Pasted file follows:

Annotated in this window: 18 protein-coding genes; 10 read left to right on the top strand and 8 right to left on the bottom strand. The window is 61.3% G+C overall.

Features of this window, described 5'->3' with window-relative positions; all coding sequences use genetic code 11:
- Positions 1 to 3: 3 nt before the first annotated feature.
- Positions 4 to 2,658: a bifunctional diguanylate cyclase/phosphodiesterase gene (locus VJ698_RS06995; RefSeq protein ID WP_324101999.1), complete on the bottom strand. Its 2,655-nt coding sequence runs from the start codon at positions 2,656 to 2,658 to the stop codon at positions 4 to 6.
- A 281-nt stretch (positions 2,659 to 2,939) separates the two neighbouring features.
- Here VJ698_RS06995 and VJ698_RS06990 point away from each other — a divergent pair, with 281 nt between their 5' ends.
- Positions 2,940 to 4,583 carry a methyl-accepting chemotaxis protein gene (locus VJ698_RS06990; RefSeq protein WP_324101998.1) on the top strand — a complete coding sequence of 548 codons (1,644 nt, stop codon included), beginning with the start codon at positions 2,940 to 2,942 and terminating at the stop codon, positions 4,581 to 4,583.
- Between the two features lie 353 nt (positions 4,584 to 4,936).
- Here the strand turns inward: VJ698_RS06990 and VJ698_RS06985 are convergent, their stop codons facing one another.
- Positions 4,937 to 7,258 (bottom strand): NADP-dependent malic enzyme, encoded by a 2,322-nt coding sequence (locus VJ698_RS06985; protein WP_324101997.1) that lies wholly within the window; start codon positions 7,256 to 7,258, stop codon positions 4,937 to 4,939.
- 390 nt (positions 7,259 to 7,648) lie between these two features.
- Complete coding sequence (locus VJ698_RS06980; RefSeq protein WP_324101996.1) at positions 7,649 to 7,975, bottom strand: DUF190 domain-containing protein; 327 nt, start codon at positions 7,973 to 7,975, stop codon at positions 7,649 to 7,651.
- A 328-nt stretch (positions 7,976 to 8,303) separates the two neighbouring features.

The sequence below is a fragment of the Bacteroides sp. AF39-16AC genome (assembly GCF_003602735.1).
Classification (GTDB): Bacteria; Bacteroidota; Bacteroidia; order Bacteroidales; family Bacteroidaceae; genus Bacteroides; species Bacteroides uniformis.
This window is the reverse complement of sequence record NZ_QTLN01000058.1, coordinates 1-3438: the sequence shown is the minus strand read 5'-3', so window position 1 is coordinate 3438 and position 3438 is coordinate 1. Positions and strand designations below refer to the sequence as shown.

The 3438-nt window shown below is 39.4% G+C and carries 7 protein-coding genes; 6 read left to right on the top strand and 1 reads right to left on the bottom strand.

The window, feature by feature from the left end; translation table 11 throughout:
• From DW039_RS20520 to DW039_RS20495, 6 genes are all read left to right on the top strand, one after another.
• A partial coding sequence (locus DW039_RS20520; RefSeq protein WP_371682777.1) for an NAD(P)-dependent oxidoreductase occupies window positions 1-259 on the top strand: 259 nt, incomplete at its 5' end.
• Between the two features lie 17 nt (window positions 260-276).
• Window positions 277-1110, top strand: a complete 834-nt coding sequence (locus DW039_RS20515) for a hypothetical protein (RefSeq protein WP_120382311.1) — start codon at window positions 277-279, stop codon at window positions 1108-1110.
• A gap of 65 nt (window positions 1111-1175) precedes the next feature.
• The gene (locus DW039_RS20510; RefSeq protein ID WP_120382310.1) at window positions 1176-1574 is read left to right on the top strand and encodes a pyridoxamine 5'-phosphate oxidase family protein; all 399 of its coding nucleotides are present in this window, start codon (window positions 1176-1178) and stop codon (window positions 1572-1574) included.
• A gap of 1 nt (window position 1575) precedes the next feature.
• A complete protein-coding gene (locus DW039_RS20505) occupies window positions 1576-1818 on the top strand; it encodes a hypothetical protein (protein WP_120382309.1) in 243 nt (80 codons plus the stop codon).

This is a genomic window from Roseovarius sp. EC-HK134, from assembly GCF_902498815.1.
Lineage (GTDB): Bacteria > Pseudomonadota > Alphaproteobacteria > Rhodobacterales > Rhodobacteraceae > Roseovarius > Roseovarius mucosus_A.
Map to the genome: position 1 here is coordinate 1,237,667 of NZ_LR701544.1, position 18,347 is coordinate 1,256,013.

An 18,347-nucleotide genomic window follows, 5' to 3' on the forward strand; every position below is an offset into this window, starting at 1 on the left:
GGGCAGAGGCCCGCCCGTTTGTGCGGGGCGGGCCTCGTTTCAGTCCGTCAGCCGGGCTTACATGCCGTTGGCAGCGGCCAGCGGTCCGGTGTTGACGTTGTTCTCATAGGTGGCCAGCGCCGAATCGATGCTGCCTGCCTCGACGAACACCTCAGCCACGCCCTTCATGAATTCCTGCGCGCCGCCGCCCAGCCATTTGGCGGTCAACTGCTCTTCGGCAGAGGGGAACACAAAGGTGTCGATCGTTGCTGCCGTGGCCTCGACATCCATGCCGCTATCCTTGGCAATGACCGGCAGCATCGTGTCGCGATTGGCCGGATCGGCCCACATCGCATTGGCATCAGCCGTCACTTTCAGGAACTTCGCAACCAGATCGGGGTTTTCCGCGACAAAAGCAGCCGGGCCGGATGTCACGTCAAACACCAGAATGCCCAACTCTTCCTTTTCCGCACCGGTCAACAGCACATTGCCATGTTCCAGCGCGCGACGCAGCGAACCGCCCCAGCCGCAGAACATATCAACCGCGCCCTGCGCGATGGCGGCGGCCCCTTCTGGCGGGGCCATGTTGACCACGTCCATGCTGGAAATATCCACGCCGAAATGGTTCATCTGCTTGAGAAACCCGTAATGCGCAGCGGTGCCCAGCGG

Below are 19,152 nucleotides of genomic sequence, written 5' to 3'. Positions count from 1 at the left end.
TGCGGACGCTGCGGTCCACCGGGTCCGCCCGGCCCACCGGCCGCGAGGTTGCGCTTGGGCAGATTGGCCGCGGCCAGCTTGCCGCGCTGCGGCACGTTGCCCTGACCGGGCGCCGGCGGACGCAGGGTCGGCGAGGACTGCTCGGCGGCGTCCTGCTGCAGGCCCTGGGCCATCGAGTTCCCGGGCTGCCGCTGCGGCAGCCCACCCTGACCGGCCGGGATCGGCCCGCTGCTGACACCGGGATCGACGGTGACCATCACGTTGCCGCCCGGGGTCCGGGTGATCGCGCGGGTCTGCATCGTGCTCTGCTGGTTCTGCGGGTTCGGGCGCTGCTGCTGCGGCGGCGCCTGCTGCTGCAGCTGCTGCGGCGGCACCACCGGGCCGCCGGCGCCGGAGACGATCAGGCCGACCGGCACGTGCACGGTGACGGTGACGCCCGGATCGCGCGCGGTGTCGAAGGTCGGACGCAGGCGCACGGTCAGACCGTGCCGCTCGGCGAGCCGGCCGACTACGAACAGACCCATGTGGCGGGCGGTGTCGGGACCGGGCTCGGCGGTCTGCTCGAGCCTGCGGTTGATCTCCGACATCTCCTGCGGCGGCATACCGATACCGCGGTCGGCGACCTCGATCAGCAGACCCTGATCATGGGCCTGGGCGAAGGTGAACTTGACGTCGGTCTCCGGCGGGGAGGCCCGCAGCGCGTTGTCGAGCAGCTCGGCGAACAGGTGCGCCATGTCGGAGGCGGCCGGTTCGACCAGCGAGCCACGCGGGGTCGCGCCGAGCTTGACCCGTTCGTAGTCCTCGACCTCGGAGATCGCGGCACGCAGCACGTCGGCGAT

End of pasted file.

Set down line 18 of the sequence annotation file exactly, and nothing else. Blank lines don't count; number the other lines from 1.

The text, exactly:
The window, feature by feature from the left end; translation table 11 throughout: